This year, Chinese New Year falls on 8 February—today! Traditionally, the holiday honored deities as well as ancestors. Chinese New Year is celebrated in many countries such as China, Taiwan, Singapore, Thailand, Indonesia and many others!
Customs can vary, but often families come together the evening before to have an annual reunion dinner. Cleaning the house and making room for incoming good luck is also common. Other ways this holiday is celebrated are firecrackers and giving money away in red paper envelopes.
2016 marks the Year of the Monkey. The Monkey is the ninth of the twelve different animals that represent the Chinese zodiac. There are a lot of meanings attributed to the various zodiac animals. Some of the traits for the Monkey zodiac include curiosity, mischievousness, and cleverness.
The assets you'll need for this project are:
- My Brush Set (optional)
- Reference photos
Rhesus Macaque reference
- Scroll Texture Reference
- Background Photo Reference
1. Start the Base Sketch
Create a New File, then a New Layer to draw the sketch. Start the sketch by roughly drawing in a circle for the head and two circles on either side for each hand. Then draw in a rectangular shape for the scroll the monkey will be holding.
The monkey we are referencing is called a Rhesus Macaque, a common type of monkey native to China. They have distinctive features like large eyes, pointed ears, and human-like hands.
Draw the monkey as you see it from the reference. Start with the brow and then add two eyes below, a few triangular shaped lines for the nose and a grin for the mouth. Even though the monkey may not be grinning in the reference, we want to draw a happy monkey for the caricature's base. Next, draw in the five individual digits for each hand holding the scroll.
Rhesus monkeys have a dome shape to their heads, so you can add this feature to the sketch. Also, they have big cheekbones and small chins. Adding all these features starts to pull this sketch together. Make sure to also draw in the pupils for the eyes.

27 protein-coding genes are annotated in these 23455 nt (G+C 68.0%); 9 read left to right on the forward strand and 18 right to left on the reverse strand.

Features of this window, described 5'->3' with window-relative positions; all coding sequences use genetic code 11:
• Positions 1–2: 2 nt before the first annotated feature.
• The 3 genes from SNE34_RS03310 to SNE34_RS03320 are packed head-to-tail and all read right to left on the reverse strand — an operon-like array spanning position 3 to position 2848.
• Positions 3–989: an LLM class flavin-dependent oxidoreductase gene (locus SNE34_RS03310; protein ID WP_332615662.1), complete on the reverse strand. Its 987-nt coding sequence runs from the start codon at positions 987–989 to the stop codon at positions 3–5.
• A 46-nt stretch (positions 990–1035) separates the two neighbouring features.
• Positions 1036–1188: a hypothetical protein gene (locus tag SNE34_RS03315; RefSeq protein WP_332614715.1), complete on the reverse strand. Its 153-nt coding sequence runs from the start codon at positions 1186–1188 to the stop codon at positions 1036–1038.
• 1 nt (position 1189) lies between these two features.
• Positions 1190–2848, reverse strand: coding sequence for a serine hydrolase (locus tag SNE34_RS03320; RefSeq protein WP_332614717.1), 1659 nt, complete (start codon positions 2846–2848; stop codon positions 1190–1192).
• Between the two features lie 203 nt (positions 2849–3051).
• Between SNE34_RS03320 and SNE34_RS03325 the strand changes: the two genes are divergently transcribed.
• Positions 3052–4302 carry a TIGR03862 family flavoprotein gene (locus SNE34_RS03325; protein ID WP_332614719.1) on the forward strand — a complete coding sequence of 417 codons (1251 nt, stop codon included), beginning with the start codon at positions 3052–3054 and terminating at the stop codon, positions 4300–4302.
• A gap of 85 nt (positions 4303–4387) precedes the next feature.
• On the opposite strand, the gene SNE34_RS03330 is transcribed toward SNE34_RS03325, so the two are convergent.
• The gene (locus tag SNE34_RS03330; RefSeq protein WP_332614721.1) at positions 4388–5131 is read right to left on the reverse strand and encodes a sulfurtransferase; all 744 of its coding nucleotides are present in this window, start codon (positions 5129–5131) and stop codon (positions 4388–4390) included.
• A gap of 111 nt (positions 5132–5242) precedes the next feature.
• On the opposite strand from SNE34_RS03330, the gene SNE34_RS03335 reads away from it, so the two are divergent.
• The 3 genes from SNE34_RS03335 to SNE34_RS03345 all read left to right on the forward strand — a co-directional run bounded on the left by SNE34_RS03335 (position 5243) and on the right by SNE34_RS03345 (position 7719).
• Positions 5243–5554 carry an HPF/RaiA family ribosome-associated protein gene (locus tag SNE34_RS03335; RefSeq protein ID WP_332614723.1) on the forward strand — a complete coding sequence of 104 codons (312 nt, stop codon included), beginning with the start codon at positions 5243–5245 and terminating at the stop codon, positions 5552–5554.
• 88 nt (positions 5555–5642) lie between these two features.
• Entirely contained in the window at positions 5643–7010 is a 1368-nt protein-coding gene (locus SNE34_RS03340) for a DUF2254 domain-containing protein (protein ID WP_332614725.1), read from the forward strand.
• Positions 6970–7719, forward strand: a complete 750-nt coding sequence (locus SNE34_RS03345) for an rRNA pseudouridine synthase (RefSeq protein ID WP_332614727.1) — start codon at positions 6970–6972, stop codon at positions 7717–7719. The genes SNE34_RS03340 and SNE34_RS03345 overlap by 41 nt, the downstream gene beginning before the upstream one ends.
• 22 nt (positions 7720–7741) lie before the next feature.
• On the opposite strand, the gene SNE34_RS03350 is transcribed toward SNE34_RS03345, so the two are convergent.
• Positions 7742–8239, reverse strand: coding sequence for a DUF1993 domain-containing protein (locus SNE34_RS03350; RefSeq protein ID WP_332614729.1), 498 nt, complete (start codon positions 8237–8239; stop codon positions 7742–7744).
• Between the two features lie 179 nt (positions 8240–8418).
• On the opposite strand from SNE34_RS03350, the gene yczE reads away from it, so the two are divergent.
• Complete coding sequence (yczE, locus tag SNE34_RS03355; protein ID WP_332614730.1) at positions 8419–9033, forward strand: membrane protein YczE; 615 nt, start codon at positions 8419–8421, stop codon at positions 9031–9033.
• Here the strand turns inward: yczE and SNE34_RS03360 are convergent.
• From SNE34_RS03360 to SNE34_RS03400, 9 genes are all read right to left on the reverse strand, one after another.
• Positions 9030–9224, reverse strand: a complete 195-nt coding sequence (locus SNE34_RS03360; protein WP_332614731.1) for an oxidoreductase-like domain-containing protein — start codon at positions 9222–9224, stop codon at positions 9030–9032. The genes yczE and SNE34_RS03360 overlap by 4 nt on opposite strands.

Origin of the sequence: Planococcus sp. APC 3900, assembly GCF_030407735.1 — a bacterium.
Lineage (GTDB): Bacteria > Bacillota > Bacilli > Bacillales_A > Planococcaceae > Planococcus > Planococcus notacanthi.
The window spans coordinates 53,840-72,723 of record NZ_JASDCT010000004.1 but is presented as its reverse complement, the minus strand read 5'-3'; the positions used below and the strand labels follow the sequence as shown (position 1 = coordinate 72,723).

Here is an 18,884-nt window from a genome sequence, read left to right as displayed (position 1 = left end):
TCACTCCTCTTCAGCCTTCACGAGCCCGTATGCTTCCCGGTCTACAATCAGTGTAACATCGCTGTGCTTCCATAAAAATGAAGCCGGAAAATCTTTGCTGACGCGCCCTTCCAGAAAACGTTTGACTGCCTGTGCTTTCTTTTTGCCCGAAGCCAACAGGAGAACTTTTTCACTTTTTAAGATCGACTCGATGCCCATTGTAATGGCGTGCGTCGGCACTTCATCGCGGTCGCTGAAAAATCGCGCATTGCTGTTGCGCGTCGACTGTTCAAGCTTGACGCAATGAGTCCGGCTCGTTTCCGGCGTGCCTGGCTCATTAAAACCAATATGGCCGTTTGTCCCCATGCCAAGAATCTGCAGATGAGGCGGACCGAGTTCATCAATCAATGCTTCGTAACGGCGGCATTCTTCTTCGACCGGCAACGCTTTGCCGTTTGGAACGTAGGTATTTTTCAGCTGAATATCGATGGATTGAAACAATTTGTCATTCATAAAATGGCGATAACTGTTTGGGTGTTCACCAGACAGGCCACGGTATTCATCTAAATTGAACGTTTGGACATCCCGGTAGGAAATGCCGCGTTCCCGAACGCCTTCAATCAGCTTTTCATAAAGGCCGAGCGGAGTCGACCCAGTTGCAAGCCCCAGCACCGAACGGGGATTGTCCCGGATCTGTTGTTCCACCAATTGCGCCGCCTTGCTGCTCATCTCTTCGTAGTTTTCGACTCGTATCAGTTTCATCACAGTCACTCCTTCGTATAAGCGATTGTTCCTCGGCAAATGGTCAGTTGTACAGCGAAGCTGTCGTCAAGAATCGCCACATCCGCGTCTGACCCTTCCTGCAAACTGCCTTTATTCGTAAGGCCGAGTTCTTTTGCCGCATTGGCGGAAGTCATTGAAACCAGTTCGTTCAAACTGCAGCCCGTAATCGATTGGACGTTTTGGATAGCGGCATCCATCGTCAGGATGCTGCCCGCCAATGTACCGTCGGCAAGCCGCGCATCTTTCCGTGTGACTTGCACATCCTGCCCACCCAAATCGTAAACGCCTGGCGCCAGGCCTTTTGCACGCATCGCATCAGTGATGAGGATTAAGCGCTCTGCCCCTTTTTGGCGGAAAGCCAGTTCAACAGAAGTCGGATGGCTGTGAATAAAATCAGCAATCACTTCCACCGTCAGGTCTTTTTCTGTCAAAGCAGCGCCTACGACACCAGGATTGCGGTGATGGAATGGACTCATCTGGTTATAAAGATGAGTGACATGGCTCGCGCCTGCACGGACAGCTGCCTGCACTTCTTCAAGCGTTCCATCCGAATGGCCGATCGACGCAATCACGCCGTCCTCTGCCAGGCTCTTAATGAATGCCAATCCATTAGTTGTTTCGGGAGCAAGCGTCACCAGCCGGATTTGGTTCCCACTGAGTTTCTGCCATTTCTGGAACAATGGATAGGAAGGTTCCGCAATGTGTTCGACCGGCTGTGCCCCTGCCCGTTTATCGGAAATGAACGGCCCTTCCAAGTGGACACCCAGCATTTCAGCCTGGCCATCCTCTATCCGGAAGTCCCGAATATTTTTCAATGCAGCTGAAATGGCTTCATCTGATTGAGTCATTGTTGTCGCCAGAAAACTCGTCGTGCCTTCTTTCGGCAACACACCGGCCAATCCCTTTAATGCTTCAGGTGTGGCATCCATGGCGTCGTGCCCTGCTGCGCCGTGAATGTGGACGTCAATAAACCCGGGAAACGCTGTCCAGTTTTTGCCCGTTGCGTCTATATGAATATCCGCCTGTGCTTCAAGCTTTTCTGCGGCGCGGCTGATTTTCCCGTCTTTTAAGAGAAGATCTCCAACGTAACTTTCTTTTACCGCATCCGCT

The ears of these monkeys are unique by having extremely pointy tips, sort of like an elf. Add in fur texture to the neck.
In order to add to the expression, you can draw another line under the original mouth line to open the mouth and make for a happier face. This completes the base sketch.
2. Enhance the Features via Caricature
Lower the Opacity of the base sketch to 50% or below. You still want to be able to see the lines, but they need to be faint so they are not distracting when you draw the caricature over the top.
Create a New Layer to draw the caricature.
Caricature is the enhancement or exaggeration of features. It takes a lot of forms, from somewhat realistic to cartoony to outright abstract. In this case, we are going for "cartoony realism", which is why it was important to start with the base sketch.
For the Rhesus monkey, key features are the large eyes and expressive brows. In order to make one feature feel bigger or more exaggerated, you must make something else smaller and stand out less. Make the nose and the ears smaller in order for the eyes to really stand out.
As well, you can push the excited expression by opening the mouth wider. Add in lots of fur around the edges of the head, face, and neck. Then add details to the hands such as fingernails and knuckle wrinkles.
In order to spot any mistakes, you can flip the canvas by clicking Edit, finding Transform, and then selecting Flip Horizontal. You will notice a difference right away and be able to correct your mistakes.